For you, what’s the easiest thing about writing and the hardest thing? Do you have any weird/funny writing rituals?
The easiest thing about writing is when I write personal experiences. The hardest is to write with the conviction that what I say matters and will be read by my audience.
As for rituals, I never put pen to paper without a silent prayer. No matter what I write, the moment I open Microsoft Doc. a prayer is said. And before it goes to print, another prayer is said. So each piece that goes out there has a prayer stitched to it. Rest I surrender it to the Universe.
Yes! One more thing that I find very interesting, once my pieces are published, I read only once to see if there are changes made by the Editor. After that, I don’t remember going through any of my publications. I don’t know, but I don’t like what I write, much. I keep working hard. I hope one day I can open an old piece and feel really good reading it. At present I am not in that phase. I hardly like my language or craft. I cringe at it, at times.
Do you get writer’s block? How do you battle it?
Ofcourse there are days, you just don’t want to push yourself to write. But in days like that, I cheat. I work on things that hardly need my inputs. I do what seems easiest to me.
Also, that is when I watch all the Shahrukh Khan’s videos I can find online. I tell you, no one can break your blocks as a Shahrukh Khan can. He makes life feel so good one more time and I move on with life.
How have you evolved as a writer since you have started? If you could give one advice to yourself, what would it be? What are you working on now?
I think, I have become more matured and willing to take risks and write without thinking much about what people will think. So many of my pieces talk about my personal life in detail. Things that hurt or scared me. But as I am growing, I have lost the fear of showing my own deep vulnerabilities. I am okay telling, I was hurt or I made a mistake without making myself the hero or the victim. That I guess has been my greatest change. Sometimes before something goes on air, I wonder if it was okay to write so much of my inner life in details. I think that is when I tell myself, “Courage dear heart.” At the end of the day, I think I have become much more courageous than I was. It can be one scary experience to tell your own story. I hope I told a dignified one.
The only one advice that I am actually giving myself these days is, “Baby stop selling yourself short. Let go off what has served its purpose. You are worth the world. Go for what you desire, for you deserve that.”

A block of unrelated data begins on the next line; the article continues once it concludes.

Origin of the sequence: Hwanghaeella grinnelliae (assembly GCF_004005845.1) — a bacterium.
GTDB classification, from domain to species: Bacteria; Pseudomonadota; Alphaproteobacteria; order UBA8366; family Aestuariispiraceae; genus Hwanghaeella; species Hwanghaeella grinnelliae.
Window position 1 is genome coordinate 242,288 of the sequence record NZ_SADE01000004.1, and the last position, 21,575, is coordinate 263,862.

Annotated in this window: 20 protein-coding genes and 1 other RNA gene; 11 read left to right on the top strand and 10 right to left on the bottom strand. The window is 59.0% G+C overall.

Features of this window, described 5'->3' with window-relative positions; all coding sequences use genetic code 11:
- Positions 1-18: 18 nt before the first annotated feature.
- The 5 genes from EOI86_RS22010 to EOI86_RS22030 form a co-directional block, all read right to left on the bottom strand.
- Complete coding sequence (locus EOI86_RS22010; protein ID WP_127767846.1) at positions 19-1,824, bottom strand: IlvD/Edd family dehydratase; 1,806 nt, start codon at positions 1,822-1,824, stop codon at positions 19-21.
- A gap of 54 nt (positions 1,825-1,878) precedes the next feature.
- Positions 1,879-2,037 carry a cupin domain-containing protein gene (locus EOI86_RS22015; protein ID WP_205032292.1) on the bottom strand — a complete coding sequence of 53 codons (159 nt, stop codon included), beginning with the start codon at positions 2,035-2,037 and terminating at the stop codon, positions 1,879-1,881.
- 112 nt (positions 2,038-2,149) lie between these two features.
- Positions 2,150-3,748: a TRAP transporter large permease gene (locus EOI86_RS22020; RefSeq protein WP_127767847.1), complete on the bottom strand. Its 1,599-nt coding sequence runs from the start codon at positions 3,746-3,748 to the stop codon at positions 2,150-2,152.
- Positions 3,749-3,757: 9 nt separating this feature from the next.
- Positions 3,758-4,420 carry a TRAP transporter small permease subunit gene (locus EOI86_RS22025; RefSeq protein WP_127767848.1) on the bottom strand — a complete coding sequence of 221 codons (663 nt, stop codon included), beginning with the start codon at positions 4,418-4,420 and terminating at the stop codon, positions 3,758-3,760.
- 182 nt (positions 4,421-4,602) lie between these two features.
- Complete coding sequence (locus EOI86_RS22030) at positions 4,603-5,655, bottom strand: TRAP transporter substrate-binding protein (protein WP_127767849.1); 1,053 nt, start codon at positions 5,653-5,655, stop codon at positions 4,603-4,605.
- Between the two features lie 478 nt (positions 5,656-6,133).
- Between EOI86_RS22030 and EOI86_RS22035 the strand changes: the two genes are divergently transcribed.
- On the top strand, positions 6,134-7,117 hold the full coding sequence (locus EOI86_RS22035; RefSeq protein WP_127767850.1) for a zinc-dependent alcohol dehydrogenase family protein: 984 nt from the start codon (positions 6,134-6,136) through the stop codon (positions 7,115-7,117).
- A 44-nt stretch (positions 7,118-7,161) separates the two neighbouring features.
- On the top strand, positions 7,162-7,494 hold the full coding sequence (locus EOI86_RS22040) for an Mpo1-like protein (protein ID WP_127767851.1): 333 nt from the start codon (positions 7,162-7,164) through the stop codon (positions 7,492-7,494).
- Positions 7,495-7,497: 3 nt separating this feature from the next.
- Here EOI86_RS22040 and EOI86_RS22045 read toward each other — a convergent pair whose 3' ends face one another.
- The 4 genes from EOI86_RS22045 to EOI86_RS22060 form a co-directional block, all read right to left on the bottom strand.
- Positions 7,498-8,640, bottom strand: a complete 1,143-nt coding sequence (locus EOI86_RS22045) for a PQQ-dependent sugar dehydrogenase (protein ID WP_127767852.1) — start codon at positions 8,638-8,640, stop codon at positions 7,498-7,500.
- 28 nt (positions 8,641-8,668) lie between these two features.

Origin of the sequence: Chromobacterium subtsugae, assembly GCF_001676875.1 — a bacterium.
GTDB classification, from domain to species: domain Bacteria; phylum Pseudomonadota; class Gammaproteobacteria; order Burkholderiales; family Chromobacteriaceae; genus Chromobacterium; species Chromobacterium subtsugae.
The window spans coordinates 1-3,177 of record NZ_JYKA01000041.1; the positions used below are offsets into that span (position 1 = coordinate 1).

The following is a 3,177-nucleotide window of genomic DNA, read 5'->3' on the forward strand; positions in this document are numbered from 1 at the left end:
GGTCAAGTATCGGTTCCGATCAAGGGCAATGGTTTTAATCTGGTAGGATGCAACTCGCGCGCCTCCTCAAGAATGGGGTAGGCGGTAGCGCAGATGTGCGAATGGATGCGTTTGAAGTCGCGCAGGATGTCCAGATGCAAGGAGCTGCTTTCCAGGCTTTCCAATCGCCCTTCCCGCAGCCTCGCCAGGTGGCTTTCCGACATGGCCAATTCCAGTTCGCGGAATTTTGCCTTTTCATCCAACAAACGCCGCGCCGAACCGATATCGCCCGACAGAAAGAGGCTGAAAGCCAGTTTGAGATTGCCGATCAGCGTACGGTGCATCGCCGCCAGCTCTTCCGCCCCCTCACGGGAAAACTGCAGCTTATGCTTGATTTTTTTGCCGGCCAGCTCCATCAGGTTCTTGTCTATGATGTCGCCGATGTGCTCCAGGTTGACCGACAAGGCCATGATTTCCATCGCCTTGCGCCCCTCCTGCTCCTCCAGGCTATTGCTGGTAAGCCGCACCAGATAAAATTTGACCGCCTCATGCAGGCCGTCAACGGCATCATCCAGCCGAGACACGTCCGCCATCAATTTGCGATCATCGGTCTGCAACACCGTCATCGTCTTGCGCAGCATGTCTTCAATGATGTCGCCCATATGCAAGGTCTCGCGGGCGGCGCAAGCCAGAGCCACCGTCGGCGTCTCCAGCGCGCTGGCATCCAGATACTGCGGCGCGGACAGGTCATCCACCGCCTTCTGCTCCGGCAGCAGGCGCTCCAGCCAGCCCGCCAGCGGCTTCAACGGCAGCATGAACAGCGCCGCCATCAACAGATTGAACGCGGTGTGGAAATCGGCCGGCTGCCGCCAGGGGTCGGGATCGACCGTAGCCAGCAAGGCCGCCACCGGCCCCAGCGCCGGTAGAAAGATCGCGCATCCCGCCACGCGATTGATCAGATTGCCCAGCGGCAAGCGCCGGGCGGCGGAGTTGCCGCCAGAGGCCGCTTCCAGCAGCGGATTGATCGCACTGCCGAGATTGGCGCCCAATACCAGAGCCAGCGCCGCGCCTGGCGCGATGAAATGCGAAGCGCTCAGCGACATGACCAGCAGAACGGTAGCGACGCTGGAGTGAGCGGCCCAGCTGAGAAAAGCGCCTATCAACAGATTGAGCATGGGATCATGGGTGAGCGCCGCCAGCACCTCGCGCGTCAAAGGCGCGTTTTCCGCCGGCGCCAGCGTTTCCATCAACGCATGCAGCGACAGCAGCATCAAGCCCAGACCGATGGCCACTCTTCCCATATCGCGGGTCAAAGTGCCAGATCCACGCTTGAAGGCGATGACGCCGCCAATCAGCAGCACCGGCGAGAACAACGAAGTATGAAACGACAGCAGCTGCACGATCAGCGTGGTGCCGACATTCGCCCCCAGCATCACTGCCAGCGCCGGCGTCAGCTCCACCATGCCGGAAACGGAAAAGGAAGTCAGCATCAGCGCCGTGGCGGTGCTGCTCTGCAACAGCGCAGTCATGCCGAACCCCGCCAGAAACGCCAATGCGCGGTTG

At present I am working on two commissioned pieces. One on over giving women and another- a woman and her life. She is telling her story I am only writing it for her. Both should go on air early this week.
What’s your opinion about the future of writing/reading/the publishing industry in India?
It cannot be denied that the publishing industry in India is growing like never before and many voices are coming up. We are midst of a chaos now. It will take a few years to settle, but it’s a huge influx of new voices. But what remain to be seen is, how many good pieces of literary work we produce that will sustain the tide of time. I see a lot of boy meet girl story these days and everyone is trying to pen a novel, which is a good thing, but how long will it have shelf life, that’s the real test.
Also, will our industry go to such a level, where one can be a full time writer and earn well from it? Even today most of the writers have a full time job. Until this is sorted out, we will still be working in patches. I hope there comes a day, where kids study to become a full time writer. It should be a career choice not just another option.
Favorite food: Assamese Cuisine
Favorite Book: Hundred years of Solitude
Favorite author: Gabriel Garcia Marquez
What are you afraid of: Losing my family
What makes you angry: Bad behaviour
Childhood crush: Rahul Dravid
Things that you can’t live without: Family and my laptop.
Any message or advice you want to share with our readers?
Thank you for all the love and appreciation. I am not sure if I truly deserve it all, but I will keep working harder.
Also, please know. You are here, because you have an important role to play, a gap to fill. If anyone tells you otherwise, walk the other way. You are precious and you deserve all that your heart desires. Trust me on that.
To know more about her work follow her Facebook Page: PAROMITA BARDOLOI
Please Note: This interview has been conducted online via emails by Rhiti Bose for IWI.